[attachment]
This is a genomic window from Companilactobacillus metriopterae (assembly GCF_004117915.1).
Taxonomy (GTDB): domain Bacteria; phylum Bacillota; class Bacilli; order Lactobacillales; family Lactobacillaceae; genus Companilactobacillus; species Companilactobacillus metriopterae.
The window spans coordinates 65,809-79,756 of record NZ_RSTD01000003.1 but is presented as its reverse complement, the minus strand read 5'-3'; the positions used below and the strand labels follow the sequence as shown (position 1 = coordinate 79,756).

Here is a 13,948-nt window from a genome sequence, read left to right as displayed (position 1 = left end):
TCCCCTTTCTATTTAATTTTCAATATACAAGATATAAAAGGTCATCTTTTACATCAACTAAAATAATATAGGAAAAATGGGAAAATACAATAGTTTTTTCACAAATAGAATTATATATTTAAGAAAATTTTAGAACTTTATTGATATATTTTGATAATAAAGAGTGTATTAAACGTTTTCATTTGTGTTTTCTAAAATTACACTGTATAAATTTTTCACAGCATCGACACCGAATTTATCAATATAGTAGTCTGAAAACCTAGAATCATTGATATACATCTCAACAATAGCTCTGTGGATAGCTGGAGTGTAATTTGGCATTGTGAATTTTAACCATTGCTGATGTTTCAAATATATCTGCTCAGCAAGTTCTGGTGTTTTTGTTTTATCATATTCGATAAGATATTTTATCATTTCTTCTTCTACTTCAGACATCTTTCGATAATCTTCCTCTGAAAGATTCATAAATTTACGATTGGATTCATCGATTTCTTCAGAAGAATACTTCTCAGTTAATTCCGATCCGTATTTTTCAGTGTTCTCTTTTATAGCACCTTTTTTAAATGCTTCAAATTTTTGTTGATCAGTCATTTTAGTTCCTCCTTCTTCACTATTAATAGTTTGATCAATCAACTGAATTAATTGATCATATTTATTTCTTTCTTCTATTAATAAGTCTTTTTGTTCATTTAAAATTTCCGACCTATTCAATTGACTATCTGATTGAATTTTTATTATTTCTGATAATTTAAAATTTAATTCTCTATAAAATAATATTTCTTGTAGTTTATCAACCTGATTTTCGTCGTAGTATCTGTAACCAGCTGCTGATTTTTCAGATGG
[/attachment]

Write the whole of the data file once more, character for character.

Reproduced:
This is a genomic window from Companilactobacillus metriopterae (assembly GCF_004117915.1).
Taxonomy (GTDB): domain Bacteria; phylum Bacillota; class Bacilli; order Lactobacillales; family Lactobacillaceae; genus Companilactobacillus; species Companilactobacillus metriopterae.
The window spans coordinates 65,809-79,756 of record NZ_RSTD01000003.1 but is presented as its reverse complement, the minus strand read 5'-3'; the positions used below and the strand labels follow the sequence as shown (position 1 = coordinate 79,756).

Here is a 13,948-nt window from a genome sequence, read left to right as displayed (position 1 = left end):
TCCCCTTTCTATTTAATTTTCAATATACAAGATATAAAAGGTCATCTTTTACATCAACTAAAATAATATAGGAAAAATGGGAAAATACAATAGTTTTTTCACAAATAGAATTATATATTTAAGAAAATTTTAGAACTTTATTGATATATTTTGATAATAAAGAGTGTATTAAACGTTTTCATTTGTGTTTTCTAAAATTACACTGTATAAATTTTTCACAGCATCGACACCGAATTTATCAATATAGTAGTCTGAAAACCTAGAATCATTGATATACATCTCAACAATAGCTCTGTGGATAGCTGGAGTGTAATTTGGCATTGTGAATTTTAACCATTGCTGATGTTTCAAATATATCTGCTCAGCAAGTTCTGGTGTTTTTGTTTTATCATATTCGATAAGATATTTTATCATTTCTTCTTCTACTTCAGACATCTTTCGATAATCTTCCTCTGAAAGATTCATAAATTTACGATTGGATTCATCGATTTCTTCAGAAGAATACTTCTCAGTTAATTCCGATCCGTATTTTTCAGTGTTCTCTTTTATAGCACCTTTTTTAAATGCTTCAAATTTTTGTTGATCAGTCATTTTAGTTCCTCCTTCTTCACTATTAATAGTTTGATCAATCAACTGAATTAATTGATCATATTTATTTCTTTCTTCTATTAATAAGTCTTTTTGTTCATTTAAAATTTCCGACCTATTCAATTGACTATCTGATTGAATTTTTATTATTTCTGATAATTTAAAATTTAATTCTCTATAAAATAATATTTCTTGTAGTTTATCAACCTGATTTTCGTCGTAGTATCTGTAACCAGCTGCTGATTTTTCAGATGG